In Fort McMurray, a student explores pharmacy care

Wednesday, July 19, 2017

The Northern Lights visible above Fort McMurray, Alberta.

7 hours north of Calgary, the northern lights are easily visible in Fort McMurray.

By Alana Rigby

In Canada, Alberta is looked on as the leading province for pharmacy practice. All Albertan pharmacists can order lab tests and initiate therapy for minor ailments, and those with additional authorization can prescribe independently for most prescription-requiring drugs. These are all services Ontario pharmacists can’t provide.

Doctor of Pharmacy student Chris Voss wanted to see Albertan pharmacy practice in action. For his first co-op term, January-April 2017, he only applied to jobs in Alberta.

“I’d worked at a community pharmacy in Ontario for three years,” explained Voss. “I wanted to see something different. For me it was an adventure, driving across the ‘great white north’ to this place where pharmacists have so much autonomy.”

Voss landed a work term at Dave Hill Pharmacy in Fort McMurray. In May 2016 Fort McMurray made headlines worldwide as a devastating wild fire forced the evacuation of the town and surrounding areas. Dave Hill Pharmacy was the only pharmacy to stay open during the evacuation, providing medical supplies and toiletries to firefighters, police, the oil sand companies, and civilians during the chaotic time.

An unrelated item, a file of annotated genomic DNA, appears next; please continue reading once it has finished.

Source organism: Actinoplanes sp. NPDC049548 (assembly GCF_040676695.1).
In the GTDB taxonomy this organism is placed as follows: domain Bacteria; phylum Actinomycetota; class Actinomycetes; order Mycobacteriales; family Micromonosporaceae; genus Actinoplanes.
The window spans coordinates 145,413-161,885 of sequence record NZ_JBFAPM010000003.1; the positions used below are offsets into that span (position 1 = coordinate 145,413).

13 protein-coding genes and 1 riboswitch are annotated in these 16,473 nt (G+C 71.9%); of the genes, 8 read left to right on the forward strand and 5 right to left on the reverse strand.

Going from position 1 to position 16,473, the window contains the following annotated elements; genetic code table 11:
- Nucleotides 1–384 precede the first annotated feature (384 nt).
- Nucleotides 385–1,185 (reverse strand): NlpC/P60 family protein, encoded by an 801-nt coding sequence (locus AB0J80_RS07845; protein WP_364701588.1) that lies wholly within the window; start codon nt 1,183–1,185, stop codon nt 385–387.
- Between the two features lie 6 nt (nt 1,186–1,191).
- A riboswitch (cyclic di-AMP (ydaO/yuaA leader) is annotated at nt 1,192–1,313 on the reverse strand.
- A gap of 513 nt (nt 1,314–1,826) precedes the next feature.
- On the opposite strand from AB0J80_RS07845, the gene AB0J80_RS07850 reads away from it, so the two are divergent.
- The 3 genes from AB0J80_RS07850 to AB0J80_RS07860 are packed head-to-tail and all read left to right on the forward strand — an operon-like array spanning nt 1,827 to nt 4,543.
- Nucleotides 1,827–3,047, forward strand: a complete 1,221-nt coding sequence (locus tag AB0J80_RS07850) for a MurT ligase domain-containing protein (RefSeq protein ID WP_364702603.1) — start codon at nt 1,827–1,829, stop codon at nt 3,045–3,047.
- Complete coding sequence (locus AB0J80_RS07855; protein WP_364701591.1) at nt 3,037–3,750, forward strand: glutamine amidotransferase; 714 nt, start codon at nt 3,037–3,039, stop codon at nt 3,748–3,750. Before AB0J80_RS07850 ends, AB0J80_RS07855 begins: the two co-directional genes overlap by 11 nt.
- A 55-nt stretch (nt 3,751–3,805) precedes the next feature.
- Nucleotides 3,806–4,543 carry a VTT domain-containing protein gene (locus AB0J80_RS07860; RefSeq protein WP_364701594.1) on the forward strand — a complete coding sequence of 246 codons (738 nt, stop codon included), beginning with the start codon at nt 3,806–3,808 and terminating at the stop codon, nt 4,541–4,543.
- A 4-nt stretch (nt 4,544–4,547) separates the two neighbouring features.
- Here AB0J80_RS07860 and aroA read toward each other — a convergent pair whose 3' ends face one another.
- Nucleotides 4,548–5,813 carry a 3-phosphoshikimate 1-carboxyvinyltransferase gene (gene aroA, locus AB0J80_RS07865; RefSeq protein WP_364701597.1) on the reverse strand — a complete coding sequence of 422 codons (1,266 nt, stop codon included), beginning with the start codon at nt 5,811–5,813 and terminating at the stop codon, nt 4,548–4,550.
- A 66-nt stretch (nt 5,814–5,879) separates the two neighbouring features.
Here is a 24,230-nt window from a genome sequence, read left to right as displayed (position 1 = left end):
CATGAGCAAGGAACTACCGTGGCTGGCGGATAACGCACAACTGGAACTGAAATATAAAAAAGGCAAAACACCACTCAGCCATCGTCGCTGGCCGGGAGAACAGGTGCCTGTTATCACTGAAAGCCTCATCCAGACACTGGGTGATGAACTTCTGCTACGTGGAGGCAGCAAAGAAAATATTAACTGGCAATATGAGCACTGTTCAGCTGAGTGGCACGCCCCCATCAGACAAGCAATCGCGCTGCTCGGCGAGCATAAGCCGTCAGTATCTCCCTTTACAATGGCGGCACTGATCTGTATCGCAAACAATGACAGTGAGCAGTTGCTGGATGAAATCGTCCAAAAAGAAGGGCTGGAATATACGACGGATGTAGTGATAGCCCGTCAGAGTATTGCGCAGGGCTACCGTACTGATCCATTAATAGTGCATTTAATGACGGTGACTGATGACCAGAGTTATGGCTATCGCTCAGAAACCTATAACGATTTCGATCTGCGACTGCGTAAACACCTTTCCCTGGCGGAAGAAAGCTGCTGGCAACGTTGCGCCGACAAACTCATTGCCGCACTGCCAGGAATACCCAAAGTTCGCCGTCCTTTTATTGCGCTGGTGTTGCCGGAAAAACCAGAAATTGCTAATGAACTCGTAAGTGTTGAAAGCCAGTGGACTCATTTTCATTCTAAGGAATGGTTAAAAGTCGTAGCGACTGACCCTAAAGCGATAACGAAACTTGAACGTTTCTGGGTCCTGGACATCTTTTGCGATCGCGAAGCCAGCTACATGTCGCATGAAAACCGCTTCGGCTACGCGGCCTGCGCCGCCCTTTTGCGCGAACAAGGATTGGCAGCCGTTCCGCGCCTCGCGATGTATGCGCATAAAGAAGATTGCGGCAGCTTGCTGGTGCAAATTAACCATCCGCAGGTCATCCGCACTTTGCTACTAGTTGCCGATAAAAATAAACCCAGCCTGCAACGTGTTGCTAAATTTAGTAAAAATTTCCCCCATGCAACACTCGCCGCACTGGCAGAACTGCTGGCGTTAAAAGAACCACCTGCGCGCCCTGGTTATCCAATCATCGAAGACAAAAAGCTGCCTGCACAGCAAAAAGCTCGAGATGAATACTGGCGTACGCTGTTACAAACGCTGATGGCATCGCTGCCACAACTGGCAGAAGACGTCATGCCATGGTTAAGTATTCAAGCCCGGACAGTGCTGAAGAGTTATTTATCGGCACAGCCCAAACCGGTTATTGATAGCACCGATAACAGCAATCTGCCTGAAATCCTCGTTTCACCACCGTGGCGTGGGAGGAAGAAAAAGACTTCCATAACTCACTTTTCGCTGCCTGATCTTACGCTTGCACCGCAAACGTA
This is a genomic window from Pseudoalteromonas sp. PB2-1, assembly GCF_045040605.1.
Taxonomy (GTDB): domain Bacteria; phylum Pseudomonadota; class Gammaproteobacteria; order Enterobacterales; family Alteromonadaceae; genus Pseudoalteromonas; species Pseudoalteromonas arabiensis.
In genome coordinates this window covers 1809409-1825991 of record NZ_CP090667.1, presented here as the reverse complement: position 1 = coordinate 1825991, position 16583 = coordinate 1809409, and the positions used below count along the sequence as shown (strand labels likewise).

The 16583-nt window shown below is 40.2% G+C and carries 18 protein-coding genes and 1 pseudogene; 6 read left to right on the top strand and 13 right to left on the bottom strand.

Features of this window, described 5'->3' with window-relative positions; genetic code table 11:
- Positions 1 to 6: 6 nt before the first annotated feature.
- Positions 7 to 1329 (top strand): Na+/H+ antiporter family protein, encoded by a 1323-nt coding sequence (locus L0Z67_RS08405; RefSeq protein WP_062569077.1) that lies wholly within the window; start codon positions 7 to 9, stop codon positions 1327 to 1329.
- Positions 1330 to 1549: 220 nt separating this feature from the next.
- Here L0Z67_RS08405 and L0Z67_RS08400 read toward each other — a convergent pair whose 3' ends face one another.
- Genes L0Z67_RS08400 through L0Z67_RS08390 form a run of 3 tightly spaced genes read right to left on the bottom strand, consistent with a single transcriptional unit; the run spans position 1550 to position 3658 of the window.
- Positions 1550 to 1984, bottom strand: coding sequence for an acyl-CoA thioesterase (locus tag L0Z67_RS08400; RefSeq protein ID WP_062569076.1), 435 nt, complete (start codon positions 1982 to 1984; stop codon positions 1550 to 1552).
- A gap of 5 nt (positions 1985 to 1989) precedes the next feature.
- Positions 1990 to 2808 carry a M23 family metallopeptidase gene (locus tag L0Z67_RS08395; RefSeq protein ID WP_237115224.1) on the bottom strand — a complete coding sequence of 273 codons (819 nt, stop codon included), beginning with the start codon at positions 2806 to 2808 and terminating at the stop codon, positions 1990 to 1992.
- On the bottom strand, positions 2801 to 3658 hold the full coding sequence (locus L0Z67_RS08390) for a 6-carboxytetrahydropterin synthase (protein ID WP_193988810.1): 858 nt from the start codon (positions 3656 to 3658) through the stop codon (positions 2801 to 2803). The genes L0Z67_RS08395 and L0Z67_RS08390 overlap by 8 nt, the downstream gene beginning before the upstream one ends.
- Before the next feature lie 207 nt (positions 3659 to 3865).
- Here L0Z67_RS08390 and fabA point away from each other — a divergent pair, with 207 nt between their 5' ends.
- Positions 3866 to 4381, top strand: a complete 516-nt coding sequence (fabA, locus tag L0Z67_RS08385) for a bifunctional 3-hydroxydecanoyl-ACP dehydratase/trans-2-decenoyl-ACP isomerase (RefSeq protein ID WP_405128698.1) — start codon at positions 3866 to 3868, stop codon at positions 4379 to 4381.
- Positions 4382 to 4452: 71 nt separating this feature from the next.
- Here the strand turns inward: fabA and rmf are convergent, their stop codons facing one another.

On the left, the historic Hill Drug building; on the right, pharmacy delivery vehicles.

Left: now a historic building, the original Hill Drugs was run by Dave Hill’s grandfather in 1934. Right: The pharmacy delivery vehicle that Voss drove.

“Not a lot of family doctors came back after the fire. This left a big gap in care for patients. With only about 25 family doctors in town, you can imagine how difficult it was for patients to get a doctor’s appointment.”

Given this need, the wide scope of pharmacist practice was especially beneficial. At Dave Hill Pharmacy, there was always at least one pharmacist with the additional prescribing authorization working at a time. They could also refer patients for lab work or to pharmacist-run clinics where they received support for chronic conditions like diabetes and hypertension.

Voss lived most of his life in Waterloo, so a co-op term in northern Alberta was quite a change – there were some days when the thermometer read -40 degrees. Despite that, he wants to go back next term.

“It was a fantastic experience. I’m already applying to Alberta for my next co-op. It’s where I want to work when I graduate.”